Update March 21: We've been listening to your questions and would like to clarify that validation is not yet enabled for non-DNSSEC aware clients. As a first step, we launched DNSSEC validation as an opt-in feature and will only perform validation if clients explicitly request it. We're going to work to minimize the impact of any DNSSEC misconfigurations that could cause connection breakages before we enable validation by default for all clients that have not explicitly opted out.

Update May 6: We've enabled DNSSEC validation by default. That means all clients are now protected and responses to all queries will be validated unless clients explicitly opt out.

Tuesday, March 12, 2013

Videos and articles for hacked site recovery

We created a new Help for hacked sites informational series to help all levels of site owners understand how they can recover their hacked site. The series includes over a dozen articles and 80+ minutes of informational videos—from the basics of what it means for a site to be hacked to diagnosing specific malware infection types.

“Help for hacked sites” overview: How and why a site is hacked

Over 25% of sites that are hacked may remain compromised
In StopBadware and Commtouch’s 2012 survey of more than 600 webmasters of hacked sites, 26% of site owners reported that their site was still compromised while 2% completely abandoned their site. We hope that by adding our educational resources to the great tools and information already available from the security community, more hacked sites can restore their unique content and make it safely available to users. The fact remains, however, that the process to recovery requires fairly advanced system administrator skills and knowledge of source code. Without help from others—perhaps their hoster or a trusted expert—many site owners may still struggle to recover.

StopBadware and Commtouch’s 2012 survey results for “What action did you take/are you taking to fix the compromised site?”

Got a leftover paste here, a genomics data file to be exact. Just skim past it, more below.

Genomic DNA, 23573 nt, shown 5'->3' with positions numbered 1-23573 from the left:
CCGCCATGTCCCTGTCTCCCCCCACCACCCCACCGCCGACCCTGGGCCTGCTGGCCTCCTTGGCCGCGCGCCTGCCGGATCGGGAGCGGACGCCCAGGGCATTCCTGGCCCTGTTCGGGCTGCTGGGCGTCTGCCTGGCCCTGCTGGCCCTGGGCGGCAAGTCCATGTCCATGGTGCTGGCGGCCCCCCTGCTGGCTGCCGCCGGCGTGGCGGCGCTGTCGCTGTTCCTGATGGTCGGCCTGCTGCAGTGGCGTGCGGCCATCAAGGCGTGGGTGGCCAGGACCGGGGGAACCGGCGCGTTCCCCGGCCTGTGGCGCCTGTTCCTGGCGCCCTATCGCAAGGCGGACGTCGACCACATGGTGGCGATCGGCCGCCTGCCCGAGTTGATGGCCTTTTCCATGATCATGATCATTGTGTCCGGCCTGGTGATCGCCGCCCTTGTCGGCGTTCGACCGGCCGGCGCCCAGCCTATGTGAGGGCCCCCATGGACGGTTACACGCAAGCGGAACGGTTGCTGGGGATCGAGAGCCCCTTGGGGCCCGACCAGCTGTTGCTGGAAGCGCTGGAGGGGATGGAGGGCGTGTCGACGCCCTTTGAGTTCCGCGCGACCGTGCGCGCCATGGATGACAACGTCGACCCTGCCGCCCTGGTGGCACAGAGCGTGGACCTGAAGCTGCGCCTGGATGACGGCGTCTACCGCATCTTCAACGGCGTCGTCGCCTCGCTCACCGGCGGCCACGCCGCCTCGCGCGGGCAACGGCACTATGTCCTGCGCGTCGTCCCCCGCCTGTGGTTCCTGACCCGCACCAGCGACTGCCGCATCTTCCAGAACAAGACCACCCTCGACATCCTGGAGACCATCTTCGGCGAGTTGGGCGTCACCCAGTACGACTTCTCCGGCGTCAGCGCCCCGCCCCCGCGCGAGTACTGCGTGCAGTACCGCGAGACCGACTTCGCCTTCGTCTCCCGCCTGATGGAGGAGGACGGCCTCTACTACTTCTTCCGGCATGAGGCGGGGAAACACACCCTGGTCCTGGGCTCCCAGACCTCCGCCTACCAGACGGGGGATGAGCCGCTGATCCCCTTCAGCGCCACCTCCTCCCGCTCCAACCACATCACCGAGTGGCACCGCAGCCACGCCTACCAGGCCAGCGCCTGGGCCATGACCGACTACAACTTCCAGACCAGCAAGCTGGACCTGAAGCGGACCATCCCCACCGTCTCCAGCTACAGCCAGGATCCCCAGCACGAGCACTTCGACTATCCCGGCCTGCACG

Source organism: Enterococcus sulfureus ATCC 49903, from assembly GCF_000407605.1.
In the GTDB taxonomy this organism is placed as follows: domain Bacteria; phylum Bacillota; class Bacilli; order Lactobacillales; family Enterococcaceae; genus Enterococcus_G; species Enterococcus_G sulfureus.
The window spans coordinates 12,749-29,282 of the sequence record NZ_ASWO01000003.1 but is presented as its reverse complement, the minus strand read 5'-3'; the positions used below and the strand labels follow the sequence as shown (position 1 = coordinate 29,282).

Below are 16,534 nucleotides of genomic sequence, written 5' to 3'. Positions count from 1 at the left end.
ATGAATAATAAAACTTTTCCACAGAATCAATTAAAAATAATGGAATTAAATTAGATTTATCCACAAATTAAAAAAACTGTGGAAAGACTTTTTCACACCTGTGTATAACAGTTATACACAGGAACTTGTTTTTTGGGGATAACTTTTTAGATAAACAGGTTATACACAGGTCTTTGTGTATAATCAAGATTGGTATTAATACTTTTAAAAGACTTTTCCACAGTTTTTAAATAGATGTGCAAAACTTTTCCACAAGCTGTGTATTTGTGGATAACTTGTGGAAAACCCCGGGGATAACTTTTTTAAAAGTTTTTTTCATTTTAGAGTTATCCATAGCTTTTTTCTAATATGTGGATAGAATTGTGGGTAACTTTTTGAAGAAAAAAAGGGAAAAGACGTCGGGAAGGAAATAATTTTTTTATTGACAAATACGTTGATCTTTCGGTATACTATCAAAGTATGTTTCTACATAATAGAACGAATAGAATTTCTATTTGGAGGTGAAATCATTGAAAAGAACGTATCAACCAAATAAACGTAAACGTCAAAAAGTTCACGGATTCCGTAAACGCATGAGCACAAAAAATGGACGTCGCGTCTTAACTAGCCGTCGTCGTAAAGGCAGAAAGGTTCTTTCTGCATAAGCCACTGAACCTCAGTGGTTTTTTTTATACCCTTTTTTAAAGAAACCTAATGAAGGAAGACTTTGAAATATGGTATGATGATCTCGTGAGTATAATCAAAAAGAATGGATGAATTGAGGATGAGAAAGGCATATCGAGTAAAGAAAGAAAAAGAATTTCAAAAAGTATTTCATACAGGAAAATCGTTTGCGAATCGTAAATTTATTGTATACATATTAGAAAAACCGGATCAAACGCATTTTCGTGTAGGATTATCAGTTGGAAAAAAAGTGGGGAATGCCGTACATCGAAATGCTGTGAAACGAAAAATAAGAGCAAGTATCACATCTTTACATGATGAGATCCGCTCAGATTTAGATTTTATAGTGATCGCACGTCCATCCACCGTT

Hackers’ tactics are difficult for site owners to detect
Cybercriminals employ various tricks to avoid the site owner’s detection, making recovery difficult for the average site owner. One technique is adding “hidden text” to the site’s page so users don’t see the damage, but search engines still process the content. Often the case for sites hacked with spam, hackers abuse a good site to help their site (commonly pharmaceutical or poker sites) rank in search results.

Both pages are the same, but the page on the right highlights the “hidden text”—in this case, white text on a white background. As explained in Step 5: Assess the damage (hacked with spam), hackers employ these types of tricks to avoid human detection.

In cases of sites hacked to distribute malware, Google provides verified site owners with a sample of infected URLs, often with their malware infection type, such as Server configuration (using the server’s configuration file to redirect users to malicious content). In Help for hacked sites, Lucas Ballard, a software engineer on our Safe Browsing team, explains how to locate and clean this malware infection type.

Lucas Ballard covers the malware infection type Server configuration.

Reminder to keep your site secure
I realize that reminding you to keep your site secure is a bit like my mother yelling “don’t forget to bring a coat!” as I leave her sunny California residence. Like my mother, I can’t help myself. Please remember to:
  • Be vigilant about keeping software updated
  • Understand the security practices of all applications, plugins, third-party software, etc., before you install them on your server
  • Remove unnecessary or unused software
  • Enforce creation of strong passwords
  • Keep all devices used to log in to your web server secure (updated operating system and browser)
  • Make regular, automated backups